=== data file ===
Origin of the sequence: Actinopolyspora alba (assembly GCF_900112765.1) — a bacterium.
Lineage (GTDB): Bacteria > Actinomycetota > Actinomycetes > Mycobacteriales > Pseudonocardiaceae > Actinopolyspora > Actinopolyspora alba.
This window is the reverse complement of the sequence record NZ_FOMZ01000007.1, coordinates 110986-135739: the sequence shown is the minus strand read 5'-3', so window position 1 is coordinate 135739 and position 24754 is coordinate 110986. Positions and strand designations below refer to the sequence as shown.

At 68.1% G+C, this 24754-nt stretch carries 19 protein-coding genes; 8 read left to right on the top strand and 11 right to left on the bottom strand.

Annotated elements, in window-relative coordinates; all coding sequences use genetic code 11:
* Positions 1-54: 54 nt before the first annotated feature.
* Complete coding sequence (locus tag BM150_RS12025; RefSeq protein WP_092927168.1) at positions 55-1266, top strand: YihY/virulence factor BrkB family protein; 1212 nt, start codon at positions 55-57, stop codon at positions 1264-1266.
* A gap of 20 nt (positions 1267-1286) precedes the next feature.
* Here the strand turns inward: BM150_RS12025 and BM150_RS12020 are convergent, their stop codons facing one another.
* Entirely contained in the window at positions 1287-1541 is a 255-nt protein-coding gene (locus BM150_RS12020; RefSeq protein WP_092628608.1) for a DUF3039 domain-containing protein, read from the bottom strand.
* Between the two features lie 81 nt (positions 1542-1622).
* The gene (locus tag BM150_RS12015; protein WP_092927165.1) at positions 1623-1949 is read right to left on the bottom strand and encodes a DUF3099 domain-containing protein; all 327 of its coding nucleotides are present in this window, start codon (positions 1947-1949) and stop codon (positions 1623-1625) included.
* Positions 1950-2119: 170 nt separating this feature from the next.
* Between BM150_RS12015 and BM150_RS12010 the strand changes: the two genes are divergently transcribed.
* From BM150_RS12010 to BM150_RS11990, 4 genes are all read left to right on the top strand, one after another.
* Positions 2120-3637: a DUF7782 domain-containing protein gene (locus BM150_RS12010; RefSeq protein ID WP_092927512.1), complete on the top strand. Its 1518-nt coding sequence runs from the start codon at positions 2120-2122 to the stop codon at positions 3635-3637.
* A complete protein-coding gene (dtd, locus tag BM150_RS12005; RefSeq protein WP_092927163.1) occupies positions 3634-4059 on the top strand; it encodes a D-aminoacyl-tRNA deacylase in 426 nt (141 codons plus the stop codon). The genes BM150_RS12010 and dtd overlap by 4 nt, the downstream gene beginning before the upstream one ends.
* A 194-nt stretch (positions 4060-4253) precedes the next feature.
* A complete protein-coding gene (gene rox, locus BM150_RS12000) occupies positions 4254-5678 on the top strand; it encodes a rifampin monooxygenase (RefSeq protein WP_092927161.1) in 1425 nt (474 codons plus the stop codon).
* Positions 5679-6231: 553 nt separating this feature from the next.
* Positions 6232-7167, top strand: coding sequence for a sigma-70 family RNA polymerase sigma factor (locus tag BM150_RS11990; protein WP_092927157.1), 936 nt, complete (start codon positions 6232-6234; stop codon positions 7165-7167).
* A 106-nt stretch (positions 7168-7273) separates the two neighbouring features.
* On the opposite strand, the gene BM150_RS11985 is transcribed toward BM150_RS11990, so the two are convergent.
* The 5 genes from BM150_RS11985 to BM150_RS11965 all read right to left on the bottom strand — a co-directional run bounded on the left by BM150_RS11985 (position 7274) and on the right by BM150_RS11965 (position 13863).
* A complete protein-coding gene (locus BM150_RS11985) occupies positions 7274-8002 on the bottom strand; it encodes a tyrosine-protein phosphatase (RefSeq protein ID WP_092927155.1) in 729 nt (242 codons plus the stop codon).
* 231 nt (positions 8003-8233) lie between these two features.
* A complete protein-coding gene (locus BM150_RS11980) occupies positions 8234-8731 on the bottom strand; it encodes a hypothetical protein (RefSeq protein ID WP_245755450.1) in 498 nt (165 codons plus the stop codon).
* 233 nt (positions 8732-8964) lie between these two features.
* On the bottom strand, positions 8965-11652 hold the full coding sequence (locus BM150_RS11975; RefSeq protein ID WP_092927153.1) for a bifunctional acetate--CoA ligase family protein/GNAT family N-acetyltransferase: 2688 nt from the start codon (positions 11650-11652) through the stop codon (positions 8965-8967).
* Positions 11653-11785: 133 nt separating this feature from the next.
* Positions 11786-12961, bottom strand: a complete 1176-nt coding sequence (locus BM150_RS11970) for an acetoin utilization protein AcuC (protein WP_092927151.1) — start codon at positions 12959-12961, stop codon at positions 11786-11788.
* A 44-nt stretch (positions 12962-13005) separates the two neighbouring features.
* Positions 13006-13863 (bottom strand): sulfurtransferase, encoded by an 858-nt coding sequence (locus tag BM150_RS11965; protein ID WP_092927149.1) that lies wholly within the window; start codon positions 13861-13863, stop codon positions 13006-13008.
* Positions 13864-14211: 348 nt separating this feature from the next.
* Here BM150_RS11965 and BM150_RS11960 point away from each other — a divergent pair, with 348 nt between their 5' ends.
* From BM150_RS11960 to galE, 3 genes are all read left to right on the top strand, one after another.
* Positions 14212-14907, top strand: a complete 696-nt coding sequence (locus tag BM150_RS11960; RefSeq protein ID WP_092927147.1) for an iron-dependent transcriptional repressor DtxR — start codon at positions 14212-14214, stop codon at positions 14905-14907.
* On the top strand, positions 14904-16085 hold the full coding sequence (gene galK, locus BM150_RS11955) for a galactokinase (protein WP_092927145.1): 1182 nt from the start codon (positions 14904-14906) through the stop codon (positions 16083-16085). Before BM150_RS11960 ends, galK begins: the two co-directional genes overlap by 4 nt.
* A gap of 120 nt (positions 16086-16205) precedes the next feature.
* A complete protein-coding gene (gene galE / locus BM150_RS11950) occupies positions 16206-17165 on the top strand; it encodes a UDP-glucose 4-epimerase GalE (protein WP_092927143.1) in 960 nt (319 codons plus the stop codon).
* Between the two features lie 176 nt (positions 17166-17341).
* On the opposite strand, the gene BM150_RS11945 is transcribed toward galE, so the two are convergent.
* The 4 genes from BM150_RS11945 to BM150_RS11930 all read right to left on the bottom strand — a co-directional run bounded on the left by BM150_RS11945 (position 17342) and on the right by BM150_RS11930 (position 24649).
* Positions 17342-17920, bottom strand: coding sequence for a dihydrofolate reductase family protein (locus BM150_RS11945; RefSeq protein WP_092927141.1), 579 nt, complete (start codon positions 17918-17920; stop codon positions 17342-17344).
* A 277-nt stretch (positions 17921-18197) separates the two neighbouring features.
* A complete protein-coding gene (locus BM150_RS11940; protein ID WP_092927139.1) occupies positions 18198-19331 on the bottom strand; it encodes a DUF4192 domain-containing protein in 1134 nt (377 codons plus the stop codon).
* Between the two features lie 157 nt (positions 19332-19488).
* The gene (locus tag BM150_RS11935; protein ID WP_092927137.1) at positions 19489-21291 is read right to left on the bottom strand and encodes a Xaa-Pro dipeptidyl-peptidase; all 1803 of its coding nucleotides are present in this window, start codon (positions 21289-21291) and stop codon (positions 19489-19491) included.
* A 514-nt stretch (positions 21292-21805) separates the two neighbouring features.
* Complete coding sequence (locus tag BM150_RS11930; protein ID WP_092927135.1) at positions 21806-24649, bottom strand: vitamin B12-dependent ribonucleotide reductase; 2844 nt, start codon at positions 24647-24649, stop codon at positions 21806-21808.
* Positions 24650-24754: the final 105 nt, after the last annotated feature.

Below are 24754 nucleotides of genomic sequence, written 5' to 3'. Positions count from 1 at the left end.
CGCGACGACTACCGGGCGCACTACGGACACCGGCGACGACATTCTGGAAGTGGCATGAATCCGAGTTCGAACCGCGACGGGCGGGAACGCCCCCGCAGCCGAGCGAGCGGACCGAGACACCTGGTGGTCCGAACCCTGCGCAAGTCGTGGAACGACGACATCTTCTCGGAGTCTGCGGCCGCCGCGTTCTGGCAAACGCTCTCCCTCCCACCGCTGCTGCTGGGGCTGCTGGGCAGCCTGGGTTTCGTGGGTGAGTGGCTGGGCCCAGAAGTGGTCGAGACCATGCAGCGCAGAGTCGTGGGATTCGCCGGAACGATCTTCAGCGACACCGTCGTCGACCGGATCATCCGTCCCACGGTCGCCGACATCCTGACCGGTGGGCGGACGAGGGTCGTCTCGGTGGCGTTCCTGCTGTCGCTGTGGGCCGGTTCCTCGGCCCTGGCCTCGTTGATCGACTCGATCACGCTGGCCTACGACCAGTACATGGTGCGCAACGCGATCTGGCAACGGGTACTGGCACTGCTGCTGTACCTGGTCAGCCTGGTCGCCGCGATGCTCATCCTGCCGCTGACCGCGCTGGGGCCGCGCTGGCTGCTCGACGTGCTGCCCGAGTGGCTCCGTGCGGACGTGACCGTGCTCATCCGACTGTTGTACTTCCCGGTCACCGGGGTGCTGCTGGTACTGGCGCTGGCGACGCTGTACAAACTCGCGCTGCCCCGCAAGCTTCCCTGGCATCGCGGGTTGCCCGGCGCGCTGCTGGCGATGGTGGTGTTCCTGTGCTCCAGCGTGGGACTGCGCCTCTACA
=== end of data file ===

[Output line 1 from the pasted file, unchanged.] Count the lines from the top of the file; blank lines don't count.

Origin of the sequence: Actinopolyspora alba (assembly GCF_900112765.1) — a bacterium.